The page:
“Gender based Violence cases are ranked high in Busoga sub region,” Joshua Kitakule, the Secretary General of the Inter Religious Council (IRC), told New Vision newspaper on Tuesday, August 28.
“So it is the religious leaders to take on with the opportunity of training their followers the dangers accrued to the vice so that it is reduced in the region.”
Islamic Guidance on Treating Wives
Islam & Wife Beating (Special Folder)
Kitakule made the call during a two-day training for senior Muslim religious leaders in Busoga sub region in Bugiri district on Saturday.
He urged Muslim scholars to advise followers to be kind and considerate to their wives in their homes.
“A lot of women and men seek assistance in domestic violence cases at Police, NGOs and local leaders like village L.C chairpersons,” Kitakule said.
“But it is your duty as Muslim leaders to encourage them to work as a team between husband and wife in their various homes in order to build a good family despite one’s religion.”
Scholars were also urged to encourage parents to inculcate discipline into their children at home right from childhood until they are grown up.
“Uganda will soon celebrate 50 years of existence so things you do must show that you are elders and respectable in your homes,” Kitakule said.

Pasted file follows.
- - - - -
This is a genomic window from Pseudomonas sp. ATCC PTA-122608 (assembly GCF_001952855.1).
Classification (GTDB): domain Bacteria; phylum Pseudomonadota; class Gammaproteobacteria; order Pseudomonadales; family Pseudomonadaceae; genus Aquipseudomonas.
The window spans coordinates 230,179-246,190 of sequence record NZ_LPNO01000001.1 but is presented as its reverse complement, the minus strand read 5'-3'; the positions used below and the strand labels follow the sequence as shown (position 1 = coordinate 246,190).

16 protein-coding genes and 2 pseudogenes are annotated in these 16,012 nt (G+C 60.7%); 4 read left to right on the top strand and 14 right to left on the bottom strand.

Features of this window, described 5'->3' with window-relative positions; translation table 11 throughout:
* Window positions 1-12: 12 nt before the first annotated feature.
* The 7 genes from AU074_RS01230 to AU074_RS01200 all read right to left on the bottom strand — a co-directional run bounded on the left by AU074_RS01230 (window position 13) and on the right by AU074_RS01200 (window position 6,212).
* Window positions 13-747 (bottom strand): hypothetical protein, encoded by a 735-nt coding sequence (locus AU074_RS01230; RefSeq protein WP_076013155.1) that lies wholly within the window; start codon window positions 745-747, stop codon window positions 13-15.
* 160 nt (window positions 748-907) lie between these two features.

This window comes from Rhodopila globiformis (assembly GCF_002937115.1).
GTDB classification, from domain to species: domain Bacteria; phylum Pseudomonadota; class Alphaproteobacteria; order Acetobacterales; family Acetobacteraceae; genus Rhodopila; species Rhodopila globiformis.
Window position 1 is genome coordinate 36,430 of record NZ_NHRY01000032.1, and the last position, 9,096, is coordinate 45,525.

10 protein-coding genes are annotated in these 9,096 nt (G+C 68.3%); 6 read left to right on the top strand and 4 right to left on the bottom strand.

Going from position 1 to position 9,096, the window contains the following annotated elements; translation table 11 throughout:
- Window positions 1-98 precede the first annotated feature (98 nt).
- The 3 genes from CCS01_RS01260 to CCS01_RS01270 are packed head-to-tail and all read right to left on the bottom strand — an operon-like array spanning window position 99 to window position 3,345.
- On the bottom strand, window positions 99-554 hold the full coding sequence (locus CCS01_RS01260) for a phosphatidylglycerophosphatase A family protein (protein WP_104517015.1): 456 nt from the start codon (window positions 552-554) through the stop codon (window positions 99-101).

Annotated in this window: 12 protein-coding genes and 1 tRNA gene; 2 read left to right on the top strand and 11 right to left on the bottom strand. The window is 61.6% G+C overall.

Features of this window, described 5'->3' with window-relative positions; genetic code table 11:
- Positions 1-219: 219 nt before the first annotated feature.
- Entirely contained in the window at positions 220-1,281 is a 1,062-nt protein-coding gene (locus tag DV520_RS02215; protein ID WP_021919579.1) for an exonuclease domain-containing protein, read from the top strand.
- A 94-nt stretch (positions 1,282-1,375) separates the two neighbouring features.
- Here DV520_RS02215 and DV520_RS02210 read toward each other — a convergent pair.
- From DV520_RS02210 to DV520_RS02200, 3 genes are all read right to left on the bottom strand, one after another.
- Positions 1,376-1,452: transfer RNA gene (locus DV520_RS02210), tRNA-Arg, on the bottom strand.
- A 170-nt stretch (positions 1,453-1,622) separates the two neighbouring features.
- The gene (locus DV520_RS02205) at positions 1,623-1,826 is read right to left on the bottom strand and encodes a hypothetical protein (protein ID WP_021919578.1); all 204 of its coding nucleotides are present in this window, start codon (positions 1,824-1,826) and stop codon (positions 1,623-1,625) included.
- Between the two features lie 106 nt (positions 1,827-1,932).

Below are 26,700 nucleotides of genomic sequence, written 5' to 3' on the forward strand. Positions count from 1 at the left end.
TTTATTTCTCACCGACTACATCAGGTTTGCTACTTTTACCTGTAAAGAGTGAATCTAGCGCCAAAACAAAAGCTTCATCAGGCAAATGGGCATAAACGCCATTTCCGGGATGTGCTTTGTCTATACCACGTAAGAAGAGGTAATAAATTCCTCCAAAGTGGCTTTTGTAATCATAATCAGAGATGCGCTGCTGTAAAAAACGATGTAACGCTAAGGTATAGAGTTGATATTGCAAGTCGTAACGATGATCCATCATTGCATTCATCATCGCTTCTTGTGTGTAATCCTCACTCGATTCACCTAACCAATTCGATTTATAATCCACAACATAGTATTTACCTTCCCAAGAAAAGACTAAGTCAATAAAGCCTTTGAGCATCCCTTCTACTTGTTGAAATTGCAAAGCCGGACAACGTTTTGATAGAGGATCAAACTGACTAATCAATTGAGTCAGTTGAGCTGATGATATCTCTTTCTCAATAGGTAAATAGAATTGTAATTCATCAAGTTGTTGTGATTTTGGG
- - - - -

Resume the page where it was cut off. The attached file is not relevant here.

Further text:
Offering Muslim scholars a testing and counseling session, secretary of the Inter Religious Council called for applying new trends in counseling.
“Catholic priests are preaching against domestic violence at mass, and the Church of Uganda has also spoken out against abuse,” Kitakule said, insisting that religious leaders have more sway on people than civil societies.
Ugandan Muslims comprise some 14 percent of the predominantly Christian country's 32-million population, according to the CIA Factbook.
In Islam, marriage is a sacred bond that brings together a man and a woman by virtue of the teachings of the Qur'an and the Sunnah.
Each partner in this sacred relationship must treat the other properly and with respect.
Woman is recognized by Islam as the full and equal partner of the man in the procreation of humankind.
By this partnership, she has an equal share in every aspect. She is entitled to equal rights, she undertakes equal responsibilities, and she has as many qualities and as much humanity as her partner.
Moreover, the relations between the spouses in Islam should be based on tranquility, love and mercy.—www.shafaqna.com/English
Source: On Islam
SHAFAQNA (Shia International News Association) — The Ugandan president has called on people to limit physical contact with each other, after a victim of a deadly outbreak of the Ebola virus was reported in Kampala, the country's capital, for the first time.